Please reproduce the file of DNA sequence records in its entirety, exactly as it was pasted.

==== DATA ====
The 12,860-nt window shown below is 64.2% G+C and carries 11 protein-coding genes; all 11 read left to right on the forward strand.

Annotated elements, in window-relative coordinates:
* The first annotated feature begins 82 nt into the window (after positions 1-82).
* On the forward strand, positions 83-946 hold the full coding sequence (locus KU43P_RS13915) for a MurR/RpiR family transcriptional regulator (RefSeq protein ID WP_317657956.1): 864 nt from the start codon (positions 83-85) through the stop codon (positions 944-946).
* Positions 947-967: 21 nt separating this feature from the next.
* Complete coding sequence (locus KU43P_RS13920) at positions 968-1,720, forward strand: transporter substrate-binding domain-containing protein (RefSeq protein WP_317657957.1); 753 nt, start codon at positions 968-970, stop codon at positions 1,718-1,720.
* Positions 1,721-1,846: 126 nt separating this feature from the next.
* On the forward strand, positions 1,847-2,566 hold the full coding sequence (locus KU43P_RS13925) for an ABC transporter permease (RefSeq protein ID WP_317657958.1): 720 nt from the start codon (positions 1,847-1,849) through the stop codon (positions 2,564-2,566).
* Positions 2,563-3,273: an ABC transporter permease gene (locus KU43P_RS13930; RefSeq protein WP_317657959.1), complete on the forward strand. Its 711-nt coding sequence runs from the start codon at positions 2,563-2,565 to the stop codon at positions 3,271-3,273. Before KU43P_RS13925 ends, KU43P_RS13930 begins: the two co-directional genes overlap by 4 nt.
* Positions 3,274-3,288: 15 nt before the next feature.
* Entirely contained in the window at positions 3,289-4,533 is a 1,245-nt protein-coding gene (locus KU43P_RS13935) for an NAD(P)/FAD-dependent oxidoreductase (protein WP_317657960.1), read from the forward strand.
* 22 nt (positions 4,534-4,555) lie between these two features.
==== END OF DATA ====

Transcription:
The 12,860-nt window shown below is 64.2% G+C and carries 11 protein-coding genes; all 11 read left to right on the forward strand.

Annotated elements, in window-relative coordinates:
* The first annotated feature begins 82 nt into the window (after positions 1-82).
* On the forward strand, positions 83-946 hold the full coding sequence (locus KU43P_RS13915) for a MurR/RpiR family transcriptional regulator (RefSeq protein ID WP_317657956.1): 864 nt from the start codon (positions 83-85) through the stop codon (positions 944-946).
* Positions 947-967: 21 nt separating this feature from the next.
* Complete coding sequence (locus KU43P_RS13920) at positions 968-1,720, forward strand: transporter substrate-binding domain-containing protein (RefSeq protein WP_317657957.1); 753 nt, start codon at positions 968-970, stop codon at positions 1,718-1,720.
* Positions 1,721-1,846: 126 nt separating this feature from the next.
* On the forward strand, positions 1,847-2,566 hold the full coding sequence (locus KU43P_RS13925) for an ABC transporter permease (RefSeq protein ID WP_317657958.1): 720 nt from the start codon (positions 1,847-1,849) through the stop codon (positions 2,564-2,566).
* Positions 2,563-3,273: an ABC transporter permease gene (locus KU43P_RS13930; RefSeq protein WP_317657959.1), complete on the forward strand. Its 711-nt coding sequence runs from the start codon at positions 2,563-2,565 to the stop codon at positions 3,271-3,273. Before KU43P_RS13925 ends, KU43P_RS13930 begins: the two co-directional genes overlap by 4 nt.
* Positions 3,274-3,288: 15 nt before the next feature.
* Entirely contained in the window at positions 3,289-4,533 is a 1,245-nt protein-coding gene (locus KU43P_RS13935) for an NAD(P)/FAD-dependent oxidoreductase (protein WP_317657960.1), read from the forward strand.
* 22 nt (positions 4,534-4,555) lie between these two features.